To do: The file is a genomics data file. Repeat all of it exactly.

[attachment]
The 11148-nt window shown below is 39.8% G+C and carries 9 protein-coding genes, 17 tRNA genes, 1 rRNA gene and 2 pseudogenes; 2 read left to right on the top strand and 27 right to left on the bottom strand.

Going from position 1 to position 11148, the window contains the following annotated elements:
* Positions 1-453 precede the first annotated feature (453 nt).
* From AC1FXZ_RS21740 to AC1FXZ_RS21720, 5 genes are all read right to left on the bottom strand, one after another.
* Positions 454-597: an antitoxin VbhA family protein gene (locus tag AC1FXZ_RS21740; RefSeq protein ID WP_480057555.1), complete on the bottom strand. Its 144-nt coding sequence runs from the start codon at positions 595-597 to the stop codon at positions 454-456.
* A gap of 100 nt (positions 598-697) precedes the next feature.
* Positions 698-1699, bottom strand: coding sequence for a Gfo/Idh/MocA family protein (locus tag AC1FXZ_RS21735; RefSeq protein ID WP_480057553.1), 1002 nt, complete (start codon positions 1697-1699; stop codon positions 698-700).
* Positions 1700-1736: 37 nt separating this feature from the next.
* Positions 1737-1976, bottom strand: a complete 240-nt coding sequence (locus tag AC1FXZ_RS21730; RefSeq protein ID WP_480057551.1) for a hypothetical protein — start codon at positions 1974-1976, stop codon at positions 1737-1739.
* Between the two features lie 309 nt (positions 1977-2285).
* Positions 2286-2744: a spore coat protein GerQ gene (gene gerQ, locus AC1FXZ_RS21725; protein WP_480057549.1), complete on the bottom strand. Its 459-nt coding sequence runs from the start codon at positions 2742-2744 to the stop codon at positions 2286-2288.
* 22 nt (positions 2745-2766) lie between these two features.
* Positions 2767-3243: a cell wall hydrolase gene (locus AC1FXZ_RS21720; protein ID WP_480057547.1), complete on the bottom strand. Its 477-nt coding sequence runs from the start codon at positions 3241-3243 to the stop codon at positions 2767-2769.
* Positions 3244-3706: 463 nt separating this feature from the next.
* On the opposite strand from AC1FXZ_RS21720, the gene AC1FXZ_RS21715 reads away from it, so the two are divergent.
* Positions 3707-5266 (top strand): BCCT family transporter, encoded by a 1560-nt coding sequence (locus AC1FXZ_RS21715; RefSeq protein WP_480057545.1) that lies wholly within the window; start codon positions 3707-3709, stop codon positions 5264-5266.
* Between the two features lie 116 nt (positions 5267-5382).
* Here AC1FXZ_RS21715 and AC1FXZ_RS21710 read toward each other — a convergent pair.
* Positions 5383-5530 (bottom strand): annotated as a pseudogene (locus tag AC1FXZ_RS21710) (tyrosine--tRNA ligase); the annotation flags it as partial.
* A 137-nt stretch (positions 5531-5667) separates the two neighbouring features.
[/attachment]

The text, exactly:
The 11148-nt window shown below is 39.8% G+C and carries 9 protein-coding genes, 17 tRNA genes, 1 rRNA gene and 2 pseudogenes; 2 read left to right on the top strand and 27 right to left on the bottom strand.

Going from position 1 to position 11148, the window contains the following annotated elements:
* Positions 1-453 precede the first annotated feature (453 nt).
* From AC1FXZ_RS21740 to AC1FXZ_RS21720, 5 genes are all read right to left on the bottom strand, one after another.
* Positions 454-597: an antitoxin VbhA family protein gene (locus tag AC1FXZ_RS21740; RefSeq protein ID WP_480057555.1), complete on the bottom strand. Its 144-nt coding sequence runs from the start codon at positions 595-597 to the stop codon at positions 454-456.
* A gap of 100 nt (positions 598-697) precedes the next feature.
* Positions 698-1699, bottom strand: coding sequence for a Gfo/Idh/MocA family protein (locus tag AC1FXZ_RS21735; RefSeq protein ID WP_480057553.1), 1002 nt, complete (start codon positions 1697-1699; stop codon positions 698-700).
* Positions 1700-1736: 37 nt separating this feature from the next.
* Positions 1737-1976, bottom strand: a complete 240-nt coding sequence (locus tag AC1FXZ_RS21730; RefSeq protein ID WP_480057551.1) for a hypothetical protein — start codon at positions 1974-1976, stop codon at positions 1737-1739.
* Between the two features lie 309 nt (positions 1977-2285).
* Positions 2286-2744: a spore coat protein GerQ gene (gene gerQ, locus AC1FXZ_RS21725; protein WP_480057549.1), complete on the bottom strand. Its 459-nt coding sequence runs from the start codon at positions 2742-2744 to the stop codon at positions 2286-2288.
* 22 nt (positions 2745-2766) lie between these two features.
* Positions 2767-3243: a cell wall hydrolase gene (locus AC1FXZ_RS21720; protein ID WP_480057547.1), complete on the bottom strand. Its 477-nt coding sequence runs from the start codon at positions 3241-3243 to the stop codon at positions 2767-2769.
* Positions 3244-3706: 463 nt separating this feature from the next.
* On the opposite strand from AC1FXZ_RS21720, the gene AC1FXZ_RS21715 reads away from it, so the two are divergent.
* Positions 3707-5266 (top strand): BCCT family transporter, encoded by a 1560-nt coding sequence (locus AC1FXZ_RS21715; RefSeq protein WP_480057545.1) that lies wholly within the window; start codon positions 3707-3709, stop codon positions 5264-5266.
* Between the two features lie 116 nt (positions 5267-5382).
* Here AC1FXZ_RS21715 and AC1FXZ_RS21710 read toward each other — a convergent pair.
* Positions 5383-5530 (bottom strand): annotated as a pseudogene (locus tag AC1FXZ_RS21710) (tyrosine--tRNA ligase); the annotation flags it as partial.
* A 137-nt stretch (positions 5531-5667) separates the two neighbouring features.